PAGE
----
Houston Pollen Count

Houston Pollen Count

Allergy season is here, and the Houston pollen count is off the charts. Whether you’re new to the city or a long-time resident, spring is sure to bring you a lot of itchy eyes, sneezing, and runny noses, all from a variety of pollen. Houston Pollen Count

Trees make up most of the Houston pollen count, with oak topping the list and pine coming in close behind. These trees produce a lot of pollen, which is why they are known to trigger itchy eyes and sneezing.

Grass, weed, and mold spores are less common. They are not an irritant to the nasal tract, but they can cause asthma and sinus symptoms.

Ragweed is a common fall allergen that can be especially difficult to deal with during hurricane season, which is when high winds stir up the pollen. Corry said people should monitor their ragweed counts using the daily pollen and mold spore reports from the Houston Health Department or other sources, such as AccuWeather.

When ragweed is a problem, it’s best to avoid areas with a high concentration of the plant, such as farms or riverbanks. Also, stay away from areas where mold spores are high, such as attics and neighborhoods with debris.

Outdoor activities are a great way to enjoy the spring weather, but you should be aware of the Houston pollen count before going outside. Many parks and green spaces have higher pollen counts than downtown, so you may want to avoid them if possible.

Some restaurants offer indoor seating during high pollen count days, so you can eat without being exposed to the outdoor elements. It’s best to check the daily pollen and mold spore counts before dining out so you can plan ahead.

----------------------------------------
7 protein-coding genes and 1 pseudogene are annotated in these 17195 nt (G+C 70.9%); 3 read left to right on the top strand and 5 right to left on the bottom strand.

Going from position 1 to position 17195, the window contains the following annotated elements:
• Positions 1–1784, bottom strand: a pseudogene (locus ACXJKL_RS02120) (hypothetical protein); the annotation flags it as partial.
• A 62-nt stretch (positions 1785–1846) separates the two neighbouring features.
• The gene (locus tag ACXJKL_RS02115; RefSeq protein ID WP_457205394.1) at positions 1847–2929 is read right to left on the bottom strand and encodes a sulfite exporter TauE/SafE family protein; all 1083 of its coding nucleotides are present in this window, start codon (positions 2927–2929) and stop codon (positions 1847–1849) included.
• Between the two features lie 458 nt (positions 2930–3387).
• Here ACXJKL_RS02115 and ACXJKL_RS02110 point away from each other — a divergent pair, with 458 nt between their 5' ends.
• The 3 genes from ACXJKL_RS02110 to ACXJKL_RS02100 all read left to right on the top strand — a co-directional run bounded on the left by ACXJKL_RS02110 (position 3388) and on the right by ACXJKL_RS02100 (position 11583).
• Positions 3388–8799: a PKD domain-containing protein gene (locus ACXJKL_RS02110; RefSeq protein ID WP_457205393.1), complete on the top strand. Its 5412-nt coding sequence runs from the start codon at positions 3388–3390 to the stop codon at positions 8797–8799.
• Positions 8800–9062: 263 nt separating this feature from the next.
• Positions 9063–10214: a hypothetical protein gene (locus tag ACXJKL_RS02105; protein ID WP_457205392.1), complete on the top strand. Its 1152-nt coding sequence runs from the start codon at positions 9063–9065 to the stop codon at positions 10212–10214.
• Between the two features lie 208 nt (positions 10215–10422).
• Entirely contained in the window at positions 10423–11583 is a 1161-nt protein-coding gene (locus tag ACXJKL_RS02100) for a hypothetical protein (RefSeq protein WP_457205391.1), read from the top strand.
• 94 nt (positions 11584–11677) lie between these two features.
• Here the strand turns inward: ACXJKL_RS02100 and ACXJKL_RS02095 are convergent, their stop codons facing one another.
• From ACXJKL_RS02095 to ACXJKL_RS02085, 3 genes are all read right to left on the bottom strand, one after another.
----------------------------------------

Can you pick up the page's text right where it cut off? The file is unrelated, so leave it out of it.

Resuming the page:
Art is a great place to escape the outdoors, and there are plenty of local venues that feature great art in an indoor space. These can help you get through the allergy season and still be able to enjoy your favorite things.

For example, you can visit the Museum of Fine Arts Houston to see works by artists like Pablo Picasso or Andy Warhol. You can also take a tour of the Houston Arboretum & Nature Center to get in some exercise and breathe fresh air, all while avoiding the pollen that causes itchy eyes, sneezing, coughing, and runny noses.

You can also get a little creative at the Houston Botanical Gardens or Discovery Green, where you can enjoy photography classes and gardening workshops, among other activities. You can also go for a hike at the Houston Arboretum & Nature Center to enjoy the beautiful landscape, and if you’re up for it, you can even do some habitat hiking at the nearby Buffalo Bayou Park.

If you’re a foodie, you’ll love the array of delicious restaurants throughout Houston. You can even find some that are open to the public during high pollen count days, so you’ll be able to enjoy the atmosphere and the tasty food while staying healthy at the same time.